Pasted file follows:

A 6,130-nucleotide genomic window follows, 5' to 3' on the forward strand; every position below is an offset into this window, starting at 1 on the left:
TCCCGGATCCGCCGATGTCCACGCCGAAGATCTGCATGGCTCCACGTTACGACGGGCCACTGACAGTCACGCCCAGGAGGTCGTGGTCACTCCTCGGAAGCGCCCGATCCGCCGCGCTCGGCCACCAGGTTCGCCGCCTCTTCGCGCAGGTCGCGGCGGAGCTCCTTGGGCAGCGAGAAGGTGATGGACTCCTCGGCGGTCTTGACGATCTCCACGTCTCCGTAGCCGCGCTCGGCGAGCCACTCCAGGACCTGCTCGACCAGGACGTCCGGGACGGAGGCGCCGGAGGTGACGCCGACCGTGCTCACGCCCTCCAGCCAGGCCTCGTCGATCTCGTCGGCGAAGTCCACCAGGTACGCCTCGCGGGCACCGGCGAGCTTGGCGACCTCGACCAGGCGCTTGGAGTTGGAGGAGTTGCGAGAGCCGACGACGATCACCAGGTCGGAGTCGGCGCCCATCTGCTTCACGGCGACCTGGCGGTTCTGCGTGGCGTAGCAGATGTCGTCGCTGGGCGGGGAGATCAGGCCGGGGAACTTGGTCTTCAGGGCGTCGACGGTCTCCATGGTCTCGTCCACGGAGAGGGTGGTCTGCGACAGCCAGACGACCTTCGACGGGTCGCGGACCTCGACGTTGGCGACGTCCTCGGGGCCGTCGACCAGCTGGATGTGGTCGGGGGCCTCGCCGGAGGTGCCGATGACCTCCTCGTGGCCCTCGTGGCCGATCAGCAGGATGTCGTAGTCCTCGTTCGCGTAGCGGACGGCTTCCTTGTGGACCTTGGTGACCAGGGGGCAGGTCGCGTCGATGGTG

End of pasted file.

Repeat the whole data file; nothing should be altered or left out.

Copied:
A 6,130-nucleotide genomic window follows, 5' to 3' on the forward strand; every position below is an offset into this window, starting at 1 on the left:
TCCCGGATCCGCCGATGTCCACGCCGAAGATCTGCATGGCTCCACGTTACGACGGGCCACTGACAGTCACGCCCAGGAGGTCGTGGTCACTCCTCGGAAGCGCCCGATCCGCCGCGCTCGGCCACCAGGTTCGCCGCCTCTTCGCGCAGGTCGCGGCGGAGCTCCTTGGGCAGCGAGAAGGTGATGGACTCCTCGGCGGTCTTGACGATCTCCACGTCTCCGTAGCCGCGCTCGGCGAGCCACTCCAGGACCTGCTCGACCAGGACGTCCGGGACGGAGGCGCCGGAGGTGACGCCGACCGTGCTCACGCCCTCCAGCCAGGCCTCGTCGATCTCGTCGGCGAAGTCCACCAGGTACGCCTCGCGGGCACCGGCGAGCTTGGCGACCTCGACCAGGCGCTTGGAGTTGGAGGAGTTGCGAGAGCCGACGACGATCACCAGGTCGGAGTCGGCGCCCATCTGCTTCACGGCGACCTGGCGGTTCTGCGTGGCGTAGCAGATGTCGTCGCTGGGCGGGGAGATCAGGCCGGGGAACTTGGTCTTCAGGGCGTCGACGGTCTCCATGGTCTCGTCCACGGAGAGGGTGGTCTGCGACAGCCAGACGACCTTCGACGGGTCGCGGACCTCGACGTTGGCGACGTCCTCGGGGCCGTCGACCAGCTGGATGTGGTCGGGGGCCTCGCCGGAGGTGCCGATGACCTCCTCGTGGCCCTCGTGGCCGATCAGCAGGATGTCGTAGTCCTCGTTCGCGTAGCGGACGGCTTCCTTGTGGACCTTGGTGACCAGGGGGCAGGTCGCGTCGATGGTG